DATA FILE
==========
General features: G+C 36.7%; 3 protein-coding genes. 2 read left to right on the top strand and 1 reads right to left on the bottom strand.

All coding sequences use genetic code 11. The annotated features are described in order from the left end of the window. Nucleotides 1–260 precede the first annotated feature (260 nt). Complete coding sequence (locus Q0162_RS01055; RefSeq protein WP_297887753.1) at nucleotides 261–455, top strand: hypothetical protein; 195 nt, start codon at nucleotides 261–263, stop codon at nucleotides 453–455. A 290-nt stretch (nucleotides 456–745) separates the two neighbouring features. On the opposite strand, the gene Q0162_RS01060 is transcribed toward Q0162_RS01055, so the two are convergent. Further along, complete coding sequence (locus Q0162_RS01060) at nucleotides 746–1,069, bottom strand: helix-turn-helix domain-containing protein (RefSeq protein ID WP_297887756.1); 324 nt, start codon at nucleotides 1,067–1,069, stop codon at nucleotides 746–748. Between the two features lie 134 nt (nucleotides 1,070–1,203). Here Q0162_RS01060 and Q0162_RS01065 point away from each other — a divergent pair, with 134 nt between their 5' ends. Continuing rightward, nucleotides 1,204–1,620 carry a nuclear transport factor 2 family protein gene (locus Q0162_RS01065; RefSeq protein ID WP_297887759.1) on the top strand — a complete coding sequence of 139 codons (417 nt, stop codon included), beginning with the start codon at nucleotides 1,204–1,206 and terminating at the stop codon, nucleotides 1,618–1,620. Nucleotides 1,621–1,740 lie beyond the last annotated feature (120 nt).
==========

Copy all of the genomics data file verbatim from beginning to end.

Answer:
General features: G+C 36.7%; 3 protein-coding genes. 2 read left to right on the top strand and 1 reads right to left on the bottom strand.

All coding sequences use genetic code 11. The annotated features are described in order from the left end of the window. Nucleotides 1–260 precede the first annotated feature (260 nt). Complete coding sequence (locus Q0162_RS01055; RefSeq protein WP_297887753.1) at nucleotides 261–455, top strand: hypothetical protein; 195 nt, start codon at nucleotides 261–263, stop codon at nucleotides 453–455. A 290-nt stretch (nucleotides 456–745) separates the two neighbouring features. On the opposite strand, the gene Q0162_RS01060 is transcribed toward Q0162_RS01055, so the two are convergent. Further along, complete coding sequence (locus Q0162_RS01060) at nucleotides 746–1,069, bottom strand: helix-turn-helix domain-containing protein (RefSeq protein ID WP_297887756.1); 324 nt, start codon at nucleotides 1,067–1,069, stop codon at nucleotides 746–748. Between the two features lie 134 nt (nucleotides 1,070–1,203). Here Q0162_RS01060 and Q0162_RS01065 point away from each other — a divergent pair, with 134 nt between their 5' ends. Continuing rightward, nucleotides 1,204–1,620 carry a nuclear transport factor 2 family protein gene (locus Q0162_RS01065; RefSeq protein ID WP_297887759.1) on the top strand — a complete coding sequence of 139 codons (417 nt, stop codon included), beginning with the start codon at nucleotides 1,204–1,206 and terminating at the stop codon, nucleotides 1,618–1,620. Nucleotides 1,621–1,740 lie beyond the last annotated feature (120 nt).